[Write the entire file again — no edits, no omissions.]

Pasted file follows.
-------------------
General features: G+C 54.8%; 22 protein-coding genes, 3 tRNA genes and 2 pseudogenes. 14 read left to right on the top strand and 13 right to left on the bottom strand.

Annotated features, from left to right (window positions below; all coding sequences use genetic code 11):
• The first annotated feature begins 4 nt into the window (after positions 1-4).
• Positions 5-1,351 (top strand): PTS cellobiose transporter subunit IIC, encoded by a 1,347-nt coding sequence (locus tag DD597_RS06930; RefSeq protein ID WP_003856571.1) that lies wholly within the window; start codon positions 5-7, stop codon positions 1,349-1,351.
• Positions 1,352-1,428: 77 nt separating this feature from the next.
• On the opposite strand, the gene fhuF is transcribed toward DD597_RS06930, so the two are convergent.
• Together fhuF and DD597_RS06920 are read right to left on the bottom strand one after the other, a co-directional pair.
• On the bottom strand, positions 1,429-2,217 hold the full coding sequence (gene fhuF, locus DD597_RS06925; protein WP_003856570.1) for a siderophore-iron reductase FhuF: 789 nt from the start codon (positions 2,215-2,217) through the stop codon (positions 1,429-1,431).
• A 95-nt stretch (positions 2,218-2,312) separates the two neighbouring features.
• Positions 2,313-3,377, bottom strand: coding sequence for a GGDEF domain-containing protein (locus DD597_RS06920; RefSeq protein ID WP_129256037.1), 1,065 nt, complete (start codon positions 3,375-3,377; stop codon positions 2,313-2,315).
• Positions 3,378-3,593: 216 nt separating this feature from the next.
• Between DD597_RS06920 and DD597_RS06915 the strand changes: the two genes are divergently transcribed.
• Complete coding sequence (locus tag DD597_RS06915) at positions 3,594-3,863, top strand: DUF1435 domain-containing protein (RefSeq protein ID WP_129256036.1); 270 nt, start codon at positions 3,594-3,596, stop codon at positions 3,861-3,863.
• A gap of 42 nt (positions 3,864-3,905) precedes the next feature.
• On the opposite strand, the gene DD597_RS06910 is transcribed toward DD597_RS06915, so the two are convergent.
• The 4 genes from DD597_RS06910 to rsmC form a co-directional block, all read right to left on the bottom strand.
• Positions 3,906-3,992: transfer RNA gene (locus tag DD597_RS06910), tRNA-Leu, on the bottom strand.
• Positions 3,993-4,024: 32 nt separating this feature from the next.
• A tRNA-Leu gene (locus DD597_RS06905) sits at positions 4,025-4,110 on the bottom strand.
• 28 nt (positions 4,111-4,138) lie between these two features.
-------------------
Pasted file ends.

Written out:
General features: G+C 54.8%; 22 protein-coding genes, 3 tRNA genes and 2 pseudogenes. 14 read left to right on the top strand and 13 right to left on the bottom strand.

Annotated features, from left to right (window positions below; all coding sequences use genetic code 11):
• The first annotated feature begins 4 nt into the window (after positions 1-4).
• Positions 5-1,351 (top strand): PTS cellobiose transporter subunit IIC, encoded by a 1,347-nt coding sequence (locus tag DD597_RS06930; RefSeq protein ID WP_003856571.1) that lies wholly within the window; start codon positions 5-7, stop codon positions 1,349-1,351.
• Positions 1,352-1,428: 77 nt separating this feature from the next.
• On the opposite strand, the gene fhuF is transcribed toward DD597_RS06930, so the two are convergent.
• Together fhuF and DD597_RS06920 are read right to left on the bottom strand one after the other, a co-directional pair.
• On the bottom strand, positions 1,429-2,217 hold the full coding sequence (gene fhuF, locus DD597_RS06925; protein WP_003856570.1) for a siderophore-iron reductase FhuF: 789 nt from the start codon (positions 2,215-2,217) through the stop codon (positions 1,429-1,431).
• A 95-nt stretch (positions 2,218-2,312) separates the two neighbouring features.
• Positions 2,313-3,377, bottom strand: coding sequence for a GGDEF domain-containing protein (locus DD597_RS06920; RefSeq protein ID WP_129256037.1), 1,065 nt, complete (start codon positions 3,375-3,377; stop codon positions 2,313-2,315).
• Positions 3,378-3,593: 216 nt separating this feature from the next.
• Between DD597_RS06920 and DD597_RS06915 the strand changes: the two genes are divergently transcribed.
• Complete coding sequence (locus tag DD597_RS06915) at positions 3,594-3,863, top strand: DUF1435 domain-containing protein (RefSeq protein ID WP_129256036.1); 270 nt, start codon at positions 3,594-3,596, stop codon at positions 3,861-3,863.
• A gap of 42 nt (positions 3,864-3,905) precedes the next feature.
• On the opposite strand, the gene DD597_RS06910 is transcribed toward DD597_RS06915, so the two are convergent.
• The 4 genes from DD597_RS06910 to rsmC form a co-directional block, all read right to left on the bottom strand.
• Positions 3,906-3,992: transfer RNA gene (locus tag DD597_RS06910), tRNA-Leu, on the bottom strand.
• Positions 3,993-4,024: 32 nt separating this feature from the next.
• A tRNA-Leu gene (locus DD597_RS06905) sits at positions 4,025-4,110 on the bottom strand.
• 28 nt (positions 4,111-4,138) lie between these two features.